Go forth, young cousin, with one of our last surviving Hess trucks.
If you live in the New York City metro area, then you’ve probably seen this WNBC TV holiday promo. It’s new every year, and every year I watch it on my DVR in slo-mo to see if I can find my friends in it.
Holiday traditions. :-)
I found myself! thank you for the grab!
My Christmas Playlist, 2012
I love Christmas music. These are some of my favorites this year:
- Muppets & John Denver, “Christmas is Coming.”
- The Pogues & Kirsty McCall, “Fairytale of New York.”
- Vince Guaraldi/Charlie Brown Christmas, “Christmastime is Here.”
- Dolly Parton, “Go Tell It on the Mountain.”
- Stevie Wonder, “What Christmas Means to Me.”
- John Coltrane, “What Child is This?” (Live at the Village Vanguard)
- Lou Monte, “Dominick the Donkey”
- Otis Redding, “Merry Christmas Baby.”
- Run DMC, “Christmas in Hollis.”
- Jackson Five, “Santa Claus is Coming to Town.”
- The Dismemberment Plan, “This Christmas.”
- Mariah Carey, “All I Want for Christmas is You.”
- Martha Reeves, “Oh Holy Night.”
- Frank Sinatra, “Have Yourself a Merry Little Christmas.”
“Next year all our troubles will be miles away.”
I saw this taped to the door of St. Francis de Sales church in Belle Harbor, Queens today before attending mass with my mom. I don’t know when it was put up, or who put it there, but I think the sentiment is shared by so many people in my hometown. Thanks all. Happy Thanksgiving.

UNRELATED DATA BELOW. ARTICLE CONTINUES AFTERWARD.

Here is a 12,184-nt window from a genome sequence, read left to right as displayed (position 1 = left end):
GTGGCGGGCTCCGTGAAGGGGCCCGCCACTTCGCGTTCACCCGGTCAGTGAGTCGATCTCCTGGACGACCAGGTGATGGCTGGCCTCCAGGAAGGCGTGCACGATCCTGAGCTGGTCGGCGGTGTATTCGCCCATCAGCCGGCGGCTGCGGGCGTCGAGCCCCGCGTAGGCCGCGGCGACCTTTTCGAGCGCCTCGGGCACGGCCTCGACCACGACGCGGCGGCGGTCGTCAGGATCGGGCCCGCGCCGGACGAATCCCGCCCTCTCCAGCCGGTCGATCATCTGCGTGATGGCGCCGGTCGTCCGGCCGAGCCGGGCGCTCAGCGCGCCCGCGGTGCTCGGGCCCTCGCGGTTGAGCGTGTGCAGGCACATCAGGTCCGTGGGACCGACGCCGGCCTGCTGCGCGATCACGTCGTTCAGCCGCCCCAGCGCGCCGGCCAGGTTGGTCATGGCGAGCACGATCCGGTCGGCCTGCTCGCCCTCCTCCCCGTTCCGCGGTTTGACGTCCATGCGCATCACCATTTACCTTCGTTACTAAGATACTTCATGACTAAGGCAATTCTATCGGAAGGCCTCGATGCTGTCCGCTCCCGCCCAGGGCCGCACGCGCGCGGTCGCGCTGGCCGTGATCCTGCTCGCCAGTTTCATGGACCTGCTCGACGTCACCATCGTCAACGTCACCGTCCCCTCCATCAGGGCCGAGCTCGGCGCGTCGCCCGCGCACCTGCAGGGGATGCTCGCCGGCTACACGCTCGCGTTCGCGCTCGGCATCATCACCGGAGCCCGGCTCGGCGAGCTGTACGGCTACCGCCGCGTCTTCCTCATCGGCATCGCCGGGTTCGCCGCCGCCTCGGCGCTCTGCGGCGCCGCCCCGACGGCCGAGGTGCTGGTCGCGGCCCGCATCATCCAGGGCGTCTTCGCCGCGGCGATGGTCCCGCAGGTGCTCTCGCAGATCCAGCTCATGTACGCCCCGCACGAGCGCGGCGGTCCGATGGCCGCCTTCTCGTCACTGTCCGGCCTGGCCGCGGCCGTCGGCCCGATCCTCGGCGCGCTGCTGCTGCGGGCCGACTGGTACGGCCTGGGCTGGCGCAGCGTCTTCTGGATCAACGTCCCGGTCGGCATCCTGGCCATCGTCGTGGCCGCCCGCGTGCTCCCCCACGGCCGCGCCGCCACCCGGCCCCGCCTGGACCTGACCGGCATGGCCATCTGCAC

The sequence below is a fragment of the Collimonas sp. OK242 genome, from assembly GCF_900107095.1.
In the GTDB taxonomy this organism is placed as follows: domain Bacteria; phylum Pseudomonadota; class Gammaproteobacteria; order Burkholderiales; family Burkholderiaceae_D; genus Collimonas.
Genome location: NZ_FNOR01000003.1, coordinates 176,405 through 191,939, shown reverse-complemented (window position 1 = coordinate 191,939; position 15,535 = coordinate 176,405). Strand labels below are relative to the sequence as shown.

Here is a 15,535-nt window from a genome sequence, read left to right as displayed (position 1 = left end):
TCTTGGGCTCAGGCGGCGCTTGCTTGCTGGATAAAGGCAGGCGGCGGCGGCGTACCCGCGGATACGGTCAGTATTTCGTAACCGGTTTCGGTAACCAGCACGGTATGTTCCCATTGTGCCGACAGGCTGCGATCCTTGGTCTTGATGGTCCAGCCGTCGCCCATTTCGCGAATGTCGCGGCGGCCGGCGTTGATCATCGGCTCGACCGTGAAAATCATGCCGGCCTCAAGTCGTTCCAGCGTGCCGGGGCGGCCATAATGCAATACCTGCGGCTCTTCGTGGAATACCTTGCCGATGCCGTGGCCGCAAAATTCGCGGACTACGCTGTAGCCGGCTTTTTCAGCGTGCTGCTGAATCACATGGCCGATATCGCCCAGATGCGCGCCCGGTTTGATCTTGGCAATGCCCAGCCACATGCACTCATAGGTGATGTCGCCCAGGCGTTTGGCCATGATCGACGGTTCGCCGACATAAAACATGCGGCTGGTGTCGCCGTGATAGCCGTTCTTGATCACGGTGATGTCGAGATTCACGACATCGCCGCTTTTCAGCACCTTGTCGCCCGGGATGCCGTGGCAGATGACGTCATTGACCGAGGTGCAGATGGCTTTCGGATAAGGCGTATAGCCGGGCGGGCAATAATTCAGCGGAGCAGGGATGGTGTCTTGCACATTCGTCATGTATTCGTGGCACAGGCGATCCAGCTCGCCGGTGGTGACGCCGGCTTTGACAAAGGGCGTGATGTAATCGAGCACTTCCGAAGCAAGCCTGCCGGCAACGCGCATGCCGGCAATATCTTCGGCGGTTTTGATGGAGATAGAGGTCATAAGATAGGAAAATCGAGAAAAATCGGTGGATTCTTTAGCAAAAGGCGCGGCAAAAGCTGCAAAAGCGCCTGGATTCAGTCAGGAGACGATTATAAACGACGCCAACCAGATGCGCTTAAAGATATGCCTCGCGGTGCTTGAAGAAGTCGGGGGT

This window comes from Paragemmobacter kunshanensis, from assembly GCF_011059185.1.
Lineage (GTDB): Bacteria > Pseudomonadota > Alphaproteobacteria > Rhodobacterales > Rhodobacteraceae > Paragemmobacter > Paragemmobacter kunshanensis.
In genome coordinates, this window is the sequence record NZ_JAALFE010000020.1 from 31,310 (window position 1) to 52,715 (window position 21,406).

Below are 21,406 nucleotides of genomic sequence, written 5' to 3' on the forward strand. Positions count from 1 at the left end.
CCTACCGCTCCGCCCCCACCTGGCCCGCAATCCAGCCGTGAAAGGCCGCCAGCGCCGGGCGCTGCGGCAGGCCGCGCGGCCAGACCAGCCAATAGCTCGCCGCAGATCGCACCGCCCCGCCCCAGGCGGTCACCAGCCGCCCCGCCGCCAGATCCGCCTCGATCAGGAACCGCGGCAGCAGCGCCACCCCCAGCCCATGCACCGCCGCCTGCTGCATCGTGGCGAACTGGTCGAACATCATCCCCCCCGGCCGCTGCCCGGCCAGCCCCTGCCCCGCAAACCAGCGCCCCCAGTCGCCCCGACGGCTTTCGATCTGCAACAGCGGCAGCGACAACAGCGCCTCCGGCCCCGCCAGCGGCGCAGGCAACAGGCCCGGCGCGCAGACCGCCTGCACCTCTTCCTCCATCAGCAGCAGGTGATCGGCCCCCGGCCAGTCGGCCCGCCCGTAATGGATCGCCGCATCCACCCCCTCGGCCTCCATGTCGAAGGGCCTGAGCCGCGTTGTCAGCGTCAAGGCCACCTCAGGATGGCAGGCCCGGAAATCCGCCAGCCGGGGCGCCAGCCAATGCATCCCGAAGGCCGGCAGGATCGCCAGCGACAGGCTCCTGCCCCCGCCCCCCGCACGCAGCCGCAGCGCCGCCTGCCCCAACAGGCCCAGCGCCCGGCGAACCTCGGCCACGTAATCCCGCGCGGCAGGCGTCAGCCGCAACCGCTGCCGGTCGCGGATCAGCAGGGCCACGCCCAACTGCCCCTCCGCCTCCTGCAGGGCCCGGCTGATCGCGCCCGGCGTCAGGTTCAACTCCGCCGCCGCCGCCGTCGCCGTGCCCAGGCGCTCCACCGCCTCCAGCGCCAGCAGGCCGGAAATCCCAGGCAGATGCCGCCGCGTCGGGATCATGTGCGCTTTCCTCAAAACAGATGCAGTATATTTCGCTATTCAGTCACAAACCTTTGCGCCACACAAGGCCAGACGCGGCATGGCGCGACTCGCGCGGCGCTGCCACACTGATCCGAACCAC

“Tho’ much is taken, much abides; and tho’
We are not now that strength which in old days
Moved earth and heaven; that which we are, we are;
One equal temper of heroic hearts,
Made weak by time and fate, but strong in will
To strive, to seek, to find, and not to yield.”
photo: carmel geoghegan words: tennyson, thanks to this post.
I had dinner tonight with my 87-year-old neighbor who lives across the hall. She invited me over for lo-mein and pie a couple days ago — how could i say no?
After we ate the lo-mein (house special) she showed me around her beautiful apartment with the furniture she brought to it after getting married in 1971, furniture from her mother’s house in the Bronx, furniture she decided to keep after shopping for a new living room set and not able to find anything new.
“I wanted the furniture to speak to me,” she told me. “When I told that to the guy at the store, he said, ‘maybe you should get a telephone!’”
She showed me photos of her family. She told me about her friends, some living, mostly dead. She told me who married a prince (Rita), who didn’t (her) and showed me photos from her 70th birthday party. Could it have been 17 years ago?
We then went back into the kitchen for lemon merengue pie. She apologized for taking a long time finding the words she was looking for. “My vocabulary is going with my age.”
Her oldest girlfriend is still alive — but she can’t speak.
“I think she lost it or something,” she said. She hadn’t seen her in a long time, but it wasn’t all so bad at 87. She doesn’t take so many pills. She was off the one fo high blood pressure. And two years ago, a young friend from church asked her to be the Matron of Honor at her wedding.
“People must have thought I looked funny walking down the aisle,” she said while showing me photos of her dressed in a light pink silk shirt.
“Time marches on.”